The Hair's the Thing
Male pattern baldness, coronary heart disease and prostate cancer are all linked to high levels of testosterone. Which exact pathways might connect baldness to either of these diseases, though, is not known.
"Besides identifying a possible link, it also would be nice to identify a specific pathway," says Duke's Wendy Demark-Wahnefried, who published data on baldness and prostate cancer in the March issue of the journal Cancer Epidemiology, Biomarkers and Prevention. These data also were reported in an award-winning presentation at the annual meeting of the American Society of Preventive Oncology last March.
Demark-Wahnefried, associate research professor of urology, and her colleagues have examined data from two separate studies. One includes 149 men, 78 of whom have prostate cancer, and the second consists of 130 men, including 56 diagnosed with prostate cancer. When the two studies were pooled for last spring's presentation, men who reported that they were balding at the crown by age 30 were significantly more likely to have developed prostate cancer than others. The current publication reports each group separately, but associations from each study still suggest a trend toward twice the risk of developing prostate cancer among men who are vertex bald by age 30.
"We are still collecting data related to baldness in these two ongoing studies," says Demark-Wahnefried. "What we have shown, however, is that it's important to assess baldness during the correct window of time, which for prostate cancer is at age 30 or below."
The Duke researchers had previously looked at the current baldness status of men aged 50 to 70 and their development of prostate cancer and found no link. In the new studies, men select a picture that most closely resembles their hair patterning at age 30 and 40 from a standardized series of drawings. The basic options are not balding, various levels of vertex balding, or different patterns of frontal balding, what is generally referred to as a receding hairline. The data suggest that early onset vertex baldness should be examined as a possible marker for increased prostate cancer risk, says Demark-Wahnefried.
"Baldness is so obvious, there's no invasive test, it could be used to identify men who might be at higher risk," she says. "If there is a connection, doctors might be able to say that 30 years down the road the men should follow prostate cancer screening guidelines carefully, but it still wouldn't be right to say that someone who's vertex bald at 30 will definitely develop prostate cancer.
"We put our results out there because we need more studies. We need about 325 men in each study to see a significant effect, judging from pooling our data, and eventually we'll get them. But there are studies out there that already have the numbers, and it would be nice if they looked for a link, too," says Demark-Wahnefried.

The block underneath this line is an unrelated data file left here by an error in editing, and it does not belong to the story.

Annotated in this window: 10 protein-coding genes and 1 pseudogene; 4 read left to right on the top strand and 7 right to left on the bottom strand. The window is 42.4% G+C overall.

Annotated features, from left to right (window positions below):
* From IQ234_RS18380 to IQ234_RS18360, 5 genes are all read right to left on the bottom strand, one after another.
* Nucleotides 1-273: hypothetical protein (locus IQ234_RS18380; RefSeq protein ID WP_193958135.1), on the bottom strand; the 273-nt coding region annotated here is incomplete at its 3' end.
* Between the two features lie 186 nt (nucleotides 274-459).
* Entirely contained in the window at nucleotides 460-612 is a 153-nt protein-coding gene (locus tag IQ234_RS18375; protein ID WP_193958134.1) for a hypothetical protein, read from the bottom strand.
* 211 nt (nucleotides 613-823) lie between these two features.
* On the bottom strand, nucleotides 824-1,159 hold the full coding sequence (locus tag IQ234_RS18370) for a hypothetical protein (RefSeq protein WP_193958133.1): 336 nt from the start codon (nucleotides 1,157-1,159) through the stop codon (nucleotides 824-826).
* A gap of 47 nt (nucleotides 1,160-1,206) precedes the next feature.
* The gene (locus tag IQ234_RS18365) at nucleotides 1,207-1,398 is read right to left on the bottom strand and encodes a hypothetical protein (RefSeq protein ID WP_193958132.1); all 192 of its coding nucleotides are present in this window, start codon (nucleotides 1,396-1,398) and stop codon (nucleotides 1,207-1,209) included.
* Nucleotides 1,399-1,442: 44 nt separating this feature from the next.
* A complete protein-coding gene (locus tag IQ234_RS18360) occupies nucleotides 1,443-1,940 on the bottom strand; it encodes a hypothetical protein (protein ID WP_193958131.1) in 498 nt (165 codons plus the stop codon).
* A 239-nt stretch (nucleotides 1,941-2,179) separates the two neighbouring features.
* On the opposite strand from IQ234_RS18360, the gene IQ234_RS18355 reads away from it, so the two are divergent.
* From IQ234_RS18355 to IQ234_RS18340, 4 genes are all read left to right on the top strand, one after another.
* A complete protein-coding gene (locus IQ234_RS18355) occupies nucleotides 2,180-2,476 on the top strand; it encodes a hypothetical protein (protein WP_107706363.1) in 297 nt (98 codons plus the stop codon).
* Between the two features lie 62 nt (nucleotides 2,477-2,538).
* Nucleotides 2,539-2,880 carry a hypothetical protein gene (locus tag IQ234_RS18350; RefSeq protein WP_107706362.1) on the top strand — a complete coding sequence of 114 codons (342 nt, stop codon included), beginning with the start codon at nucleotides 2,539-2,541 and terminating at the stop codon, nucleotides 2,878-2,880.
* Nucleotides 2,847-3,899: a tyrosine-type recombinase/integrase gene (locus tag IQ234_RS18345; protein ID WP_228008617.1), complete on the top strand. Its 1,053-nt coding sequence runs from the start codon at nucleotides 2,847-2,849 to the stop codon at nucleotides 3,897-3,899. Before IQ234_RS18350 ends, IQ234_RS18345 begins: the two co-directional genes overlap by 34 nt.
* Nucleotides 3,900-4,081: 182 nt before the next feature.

One study with the numbers to see an effect is the Physicians' Health Study from Harvard. The study population includes 22,071 male physicians in the U.S. who provided initial information about their coronary histories in 1982 and then participated in a trial comparing aspirin to beta carotene. As part of the study, they have continued to provide medical updates every year since. In 1993, they were asked to select one of five drawings that best represented their hair patterning at age 45. In the January 24 issue of the Archives of Internal Medicine, researchers from Harvard and Brigham and Women's Hospital in Boston reported that of 19,112 participants in the Physicians' Health Study, those with vertex baldness at age 45 were significantly more likely to have nonfatal heart attacks, severe chest pain, or procedures to clear or bypass the coronary artery than other men. Additionally, there was increasing risk of these coronary heart disease events with greater extent of hair loss among men with vertex baldness.
In Demark-Wahnefried's latest study, hair loss at 40 and prostate cancer weren't connected. But the potential to ask 19,000 men about their hair patterning at 30 and see who has developed prostate cancer is exciting, she says.
"It would be nice to assess balding patterns of 30-year-old men and follow them until they develop prostate cancer, but the time frame is just too long," she says. The average age of prostate cancer diagnosis is 72, she says. About 179,000 new cases are diagnosed each year. "We need people to look at this link if they have the data. That's what we're hoping for."